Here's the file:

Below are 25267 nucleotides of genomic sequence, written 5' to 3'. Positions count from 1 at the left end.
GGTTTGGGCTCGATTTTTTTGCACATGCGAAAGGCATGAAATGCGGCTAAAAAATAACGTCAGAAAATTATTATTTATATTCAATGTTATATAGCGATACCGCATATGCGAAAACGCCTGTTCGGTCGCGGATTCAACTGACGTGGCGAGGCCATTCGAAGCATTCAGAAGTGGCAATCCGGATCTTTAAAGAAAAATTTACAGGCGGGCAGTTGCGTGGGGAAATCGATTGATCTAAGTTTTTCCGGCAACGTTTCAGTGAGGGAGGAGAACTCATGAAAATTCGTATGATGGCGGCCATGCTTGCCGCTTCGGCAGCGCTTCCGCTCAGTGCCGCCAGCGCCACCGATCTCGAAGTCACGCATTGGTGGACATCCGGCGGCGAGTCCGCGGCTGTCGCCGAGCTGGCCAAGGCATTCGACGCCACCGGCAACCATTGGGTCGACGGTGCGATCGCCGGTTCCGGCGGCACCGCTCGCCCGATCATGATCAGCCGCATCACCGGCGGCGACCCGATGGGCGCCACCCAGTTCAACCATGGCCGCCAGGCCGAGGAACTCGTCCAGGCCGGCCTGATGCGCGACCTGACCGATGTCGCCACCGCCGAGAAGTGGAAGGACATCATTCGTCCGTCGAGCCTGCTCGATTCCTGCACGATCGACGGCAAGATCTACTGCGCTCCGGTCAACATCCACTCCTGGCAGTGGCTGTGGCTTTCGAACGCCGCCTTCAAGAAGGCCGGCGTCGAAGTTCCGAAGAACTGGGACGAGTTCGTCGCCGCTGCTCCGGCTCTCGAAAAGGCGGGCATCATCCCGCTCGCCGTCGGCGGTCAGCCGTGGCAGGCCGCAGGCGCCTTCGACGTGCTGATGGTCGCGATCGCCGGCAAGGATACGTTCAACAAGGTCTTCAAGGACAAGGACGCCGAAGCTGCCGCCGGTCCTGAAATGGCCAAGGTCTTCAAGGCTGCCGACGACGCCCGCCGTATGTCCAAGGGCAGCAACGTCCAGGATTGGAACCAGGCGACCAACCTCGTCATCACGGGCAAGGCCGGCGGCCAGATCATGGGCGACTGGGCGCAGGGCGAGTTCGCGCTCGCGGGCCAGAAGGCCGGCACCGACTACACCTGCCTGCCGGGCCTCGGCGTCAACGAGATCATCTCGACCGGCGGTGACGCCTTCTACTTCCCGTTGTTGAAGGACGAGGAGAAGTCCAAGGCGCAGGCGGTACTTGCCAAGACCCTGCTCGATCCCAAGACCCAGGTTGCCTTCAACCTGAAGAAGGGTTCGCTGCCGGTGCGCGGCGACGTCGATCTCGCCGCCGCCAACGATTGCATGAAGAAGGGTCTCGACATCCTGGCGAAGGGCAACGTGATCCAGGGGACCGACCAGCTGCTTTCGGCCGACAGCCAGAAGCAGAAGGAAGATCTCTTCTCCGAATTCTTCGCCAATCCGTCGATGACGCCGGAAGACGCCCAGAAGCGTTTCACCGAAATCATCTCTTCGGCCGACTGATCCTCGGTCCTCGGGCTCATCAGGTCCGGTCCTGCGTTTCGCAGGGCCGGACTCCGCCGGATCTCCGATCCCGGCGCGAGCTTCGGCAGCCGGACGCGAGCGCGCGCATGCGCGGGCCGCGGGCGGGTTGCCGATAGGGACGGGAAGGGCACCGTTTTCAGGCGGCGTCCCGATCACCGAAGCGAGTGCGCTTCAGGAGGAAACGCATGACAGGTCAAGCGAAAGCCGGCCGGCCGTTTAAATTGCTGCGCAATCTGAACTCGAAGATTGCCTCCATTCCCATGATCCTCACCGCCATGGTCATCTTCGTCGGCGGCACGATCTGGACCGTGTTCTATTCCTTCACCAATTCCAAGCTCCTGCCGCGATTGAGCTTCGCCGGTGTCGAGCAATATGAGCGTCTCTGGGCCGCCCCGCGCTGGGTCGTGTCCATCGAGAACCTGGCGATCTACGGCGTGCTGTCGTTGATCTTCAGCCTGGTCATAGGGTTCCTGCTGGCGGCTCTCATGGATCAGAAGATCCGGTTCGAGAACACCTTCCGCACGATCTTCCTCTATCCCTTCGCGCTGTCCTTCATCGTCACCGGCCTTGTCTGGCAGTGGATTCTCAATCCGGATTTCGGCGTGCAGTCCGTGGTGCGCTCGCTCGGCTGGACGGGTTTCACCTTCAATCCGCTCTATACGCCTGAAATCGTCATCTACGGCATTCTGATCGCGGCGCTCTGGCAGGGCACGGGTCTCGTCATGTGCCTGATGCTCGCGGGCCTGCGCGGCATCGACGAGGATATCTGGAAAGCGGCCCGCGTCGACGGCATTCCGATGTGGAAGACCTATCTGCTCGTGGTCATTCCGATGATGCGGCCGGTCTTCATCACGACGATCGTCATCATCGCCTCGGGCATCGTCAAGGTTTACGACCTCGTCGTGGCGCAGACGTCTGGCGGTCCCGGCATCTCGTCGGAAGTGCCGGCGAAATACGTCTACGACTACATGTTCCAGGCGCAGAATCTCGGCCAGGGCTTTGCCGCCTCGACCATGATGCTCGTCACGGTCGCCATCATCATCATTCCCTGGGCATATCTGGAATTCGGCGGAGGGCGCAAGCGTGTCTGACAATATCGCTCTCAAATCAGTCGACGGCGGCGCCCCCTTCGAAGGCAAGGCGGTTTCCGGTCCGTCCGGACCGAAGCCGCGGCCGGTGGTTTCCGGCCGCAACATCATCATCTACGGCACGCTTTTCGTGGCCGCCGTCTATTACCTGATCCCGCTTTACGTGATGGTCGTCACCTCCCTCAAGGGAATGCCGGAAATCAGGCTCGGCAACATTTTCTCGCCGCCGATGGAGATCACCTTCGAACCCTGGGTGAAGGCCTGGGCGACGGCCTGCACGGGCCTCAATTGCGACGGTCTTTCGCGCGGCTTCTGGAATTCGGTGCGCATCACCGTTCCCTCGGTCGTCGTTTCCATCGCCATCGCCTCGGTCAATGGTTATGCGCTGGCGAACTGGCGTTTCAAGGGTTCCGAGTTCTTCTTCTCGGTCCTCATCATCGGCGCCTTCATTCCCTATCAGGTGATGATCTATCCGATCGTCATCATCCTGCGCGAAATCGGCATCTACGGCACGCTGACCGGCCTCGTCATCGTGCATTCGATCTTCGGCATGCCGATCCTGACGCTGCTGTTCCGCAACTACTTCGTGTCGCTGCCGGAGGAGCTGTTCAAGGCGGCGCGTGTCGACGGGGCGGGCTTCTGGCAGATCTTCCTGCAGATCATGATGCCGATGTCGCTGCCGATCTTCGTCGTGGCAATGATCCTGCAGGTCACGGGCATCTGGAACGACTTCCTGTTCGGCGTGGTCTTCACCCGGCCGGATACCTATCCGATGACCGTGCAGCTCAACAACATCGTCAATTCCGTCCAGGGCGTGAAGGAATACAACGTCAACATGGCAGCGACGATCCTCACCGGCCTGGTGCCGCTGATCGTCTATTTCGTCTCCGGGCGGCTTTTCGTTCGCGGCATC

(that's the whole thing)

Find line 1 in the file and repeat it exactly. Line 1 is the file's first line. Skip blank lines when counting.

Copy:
Below are 25267 nucleotides of genomic sequence, written 5' to 3'. Positions count from 1 at the left end.